Monday, August 13, 2012

Saying Yes

It’s been quite a summer. A summer in which we finally found our house and got all the paperwork together for NGO status and met a bunch of super cool people and grew as a program. A summer with a lot of hard and a lot of anger and a lot of fear. These last three months have not been an easy road to walk but they were necessary for me to really and truly be able to say yes to this life. To say yes with certainty and with a little less naivety then before.

I’m finally ready to say yes.

I’m saying yes to hard. And maybe I have no idea what I’m getting myself into. I knew I was saying yes to bug bites and the power going off and weird illnesses and babies dying and people in desperate situations. But I didn’t know I was saying yes to people not liking me and drama I thought I left behind in middle school and slander and malice and pride and wondering every day whether I am responding in a godly way or joining the mess. Wondering where the line is between gossip and speaking truth and how I know when I’ve crossed it.

And I’m left terrified because I honestly don’t know if I have it in me. Because the more time I spend here the more I realize how much I don’t know.

I’m saying yes to uncertainty. I’m saying yes to I don’t know. I’m saying yes to saying goodbye to my family and my friends and my comfortable life. I’m saying yes to unplanned futures and service and feeling unqualified every single day. Maybe I’m saying yes to failure…. And hard that is too hard.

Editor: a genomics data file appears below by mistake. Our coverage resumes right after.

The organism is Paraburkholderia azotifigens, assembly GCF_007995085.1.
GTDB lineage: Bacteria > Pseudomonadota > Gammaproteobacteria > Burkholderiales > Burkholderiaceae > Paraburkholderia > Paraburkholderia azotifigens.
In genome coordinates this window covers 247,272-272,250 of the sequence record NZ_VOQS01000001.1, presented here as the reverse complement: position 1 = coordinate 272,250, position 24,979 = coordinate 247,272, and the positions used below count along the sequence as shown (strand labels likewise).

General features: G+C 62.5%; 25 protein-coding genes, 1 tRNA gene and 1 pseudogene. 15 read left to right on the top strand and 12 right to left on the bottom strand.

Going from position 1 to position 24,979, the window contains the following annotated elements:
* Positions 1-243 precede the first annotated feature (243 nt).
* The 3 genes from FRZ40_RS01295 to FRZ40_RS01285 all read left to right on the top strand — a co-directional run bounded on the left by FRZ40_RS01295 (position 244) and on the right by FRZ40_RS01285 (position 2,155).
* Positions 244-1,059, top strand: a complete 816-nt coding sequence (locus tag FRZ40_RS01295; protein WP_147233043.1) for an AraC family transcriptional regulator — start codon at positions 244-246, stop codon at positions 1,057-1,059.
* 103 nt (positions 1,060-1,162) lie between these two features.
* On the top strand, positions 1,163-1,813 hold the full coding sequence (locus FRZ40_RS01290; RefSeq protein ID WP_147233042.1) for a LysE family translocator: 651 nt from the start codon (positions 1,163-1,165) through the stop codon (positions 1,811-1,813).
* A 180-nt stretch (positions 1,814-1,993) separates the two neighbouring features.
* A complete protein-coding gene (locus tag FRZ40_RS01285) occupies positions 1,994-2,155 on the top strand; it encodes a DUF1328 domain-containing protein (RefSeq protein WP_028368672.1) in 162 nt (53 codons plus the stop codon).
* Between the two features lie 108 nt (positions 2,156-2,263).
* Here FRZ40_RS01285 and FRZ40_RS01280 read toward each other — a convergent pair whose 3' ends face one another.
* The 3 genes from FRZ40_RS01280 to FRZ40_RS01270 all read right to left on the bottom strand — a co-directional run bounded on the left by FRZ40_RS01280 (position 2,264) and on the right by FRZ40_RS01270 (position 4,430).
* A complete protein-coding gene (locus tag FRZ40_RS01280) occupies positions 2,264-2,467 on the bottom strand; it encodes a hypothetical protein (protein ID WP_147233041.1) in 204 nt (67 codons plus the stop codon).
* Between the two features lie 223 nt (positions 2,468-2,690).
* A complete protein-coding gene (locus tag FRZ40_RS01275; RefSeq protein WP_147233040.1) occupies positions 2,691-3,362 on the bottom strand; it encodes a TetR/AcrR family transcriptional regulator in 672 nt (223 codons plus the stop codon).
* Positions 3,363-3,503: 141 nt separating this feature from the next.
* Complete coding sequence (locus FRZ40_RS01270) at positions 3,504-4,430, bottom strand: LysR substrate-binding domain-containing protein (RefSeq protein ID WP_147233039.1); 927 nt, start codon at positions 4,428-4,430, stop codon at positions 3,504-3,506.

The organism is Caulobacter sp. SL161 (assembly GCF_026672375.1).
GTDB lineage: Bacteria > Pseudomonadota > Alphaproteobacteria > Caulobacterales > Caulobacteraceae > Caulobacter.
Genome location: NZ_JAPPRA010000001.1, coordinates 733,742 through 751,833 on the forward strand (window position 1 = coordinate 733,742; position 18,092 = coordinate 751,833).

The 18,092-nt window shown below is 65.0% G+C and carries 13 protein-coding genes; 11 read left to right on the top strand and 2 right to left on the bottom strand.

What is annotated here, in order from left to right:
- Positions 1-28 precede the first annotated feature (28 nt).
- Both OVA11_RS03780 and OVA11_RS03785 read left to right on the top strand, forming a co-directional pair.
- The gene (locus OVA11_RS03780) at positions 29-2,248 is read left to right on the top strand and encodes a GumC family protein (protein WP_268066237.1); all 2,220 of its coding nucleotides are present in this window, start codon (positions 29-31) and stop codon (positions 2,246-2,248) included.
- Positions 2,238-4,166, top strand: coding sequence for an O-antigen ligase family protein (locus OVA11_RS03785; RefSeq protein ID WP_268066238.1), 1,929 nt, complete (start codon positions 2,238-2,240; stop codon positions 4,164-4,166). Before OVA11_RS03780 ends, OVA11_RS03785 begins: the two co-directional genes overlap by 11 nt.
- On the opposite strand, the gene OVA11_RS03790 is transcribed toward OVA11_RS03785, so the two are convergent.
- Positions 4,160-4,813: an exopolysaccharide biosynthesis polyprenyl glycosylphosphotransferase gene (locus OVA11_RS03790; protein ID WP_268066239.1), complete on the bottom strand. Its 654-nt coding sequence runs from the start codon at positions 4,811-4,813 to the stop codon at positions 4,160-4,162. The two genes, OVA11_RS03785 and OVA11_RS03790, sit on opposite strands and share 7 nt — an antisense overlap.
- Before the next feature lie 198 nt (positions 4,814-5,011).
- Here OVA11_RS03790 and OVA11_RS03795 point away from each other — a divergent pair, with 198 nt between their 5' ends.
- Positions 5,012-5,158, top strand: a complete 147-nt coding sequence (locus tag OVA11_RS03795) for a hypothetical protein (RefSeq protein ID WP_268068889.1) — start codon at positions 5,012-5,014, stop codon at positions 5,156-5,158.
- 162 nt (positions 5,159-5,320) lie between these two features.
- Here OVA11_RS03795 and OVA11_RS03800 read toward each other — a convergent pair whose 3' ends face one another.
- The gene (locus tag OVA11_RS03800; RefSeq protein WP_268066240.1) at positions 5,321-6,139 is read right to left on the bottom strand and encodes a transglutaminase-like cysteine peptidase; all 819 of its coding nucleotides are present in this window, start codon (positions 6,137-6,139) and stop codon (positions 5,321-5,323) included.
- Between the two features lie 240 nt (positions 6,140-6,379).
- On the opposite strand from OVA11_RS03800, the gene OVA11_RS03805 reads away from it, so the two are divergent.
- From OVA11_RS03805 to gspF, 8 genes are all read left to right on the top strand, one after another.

But I’m saying yes. To a wild journey with God because I want to see Him work miracles and I want to see families stay with their children.

So here’s to a wild year. A year where I believe we will raise $115,000 and finish school and pack our things and say our goodbyes and move to Uganda.

A crazy filled year.

Bring it on. 

Tuesday, August 7, 2012


When I first landed in this country I believed in miracles. I had read enough books and blog posts and sat through enough inspirational church services with the missionary from Africa telling their incredible stories. I thought miracles happened every day here.

But the thing with books and blog posts and sermons is that nobody likes to hear about the time the baby actually died or the father who is still an alcoholic or the mother who never got saved. We only share the success stories.

Last fall three children who I had known and worked with died within a six week period. It got to the point where I was afraid to even check facebook each morning because I was terrified another one was gone. I prayed and prayed and still children died.

When Ajuma died I said to someone that I just wanted a miracle… one of the miracles I was always reading about and hearing about. Why was it that when they prayed kids lived? And when I did they all still died.
And they reminded me what exactly a miracle is. It’s uncommon. It doesn’t happen every day. This is Africa. The healthcare is awful, these kids were incredibly sick, all the odds were against them. We always pray for a miracle but if we got one each time then they would cease to be miracles.

If miracles stopped being miracles would God get the same amount of glory? These children were meant to be with Jesus and we can rest in the assurance that it is all within His will and that they are with their savior.

So a few weeks ago I met a baby in the village who was malnourished and sick. I took her and her grandmother back to Jinja with me and had her checked out at the local hospital. They prescribed medications and special high calorie food. I was not confident that her grandmother would be able to keep up with the medication and diet so I tried to get her to stay in Jinja for a week or two. She had another grandbaby at home under her care so she said no and went home with the medications and food.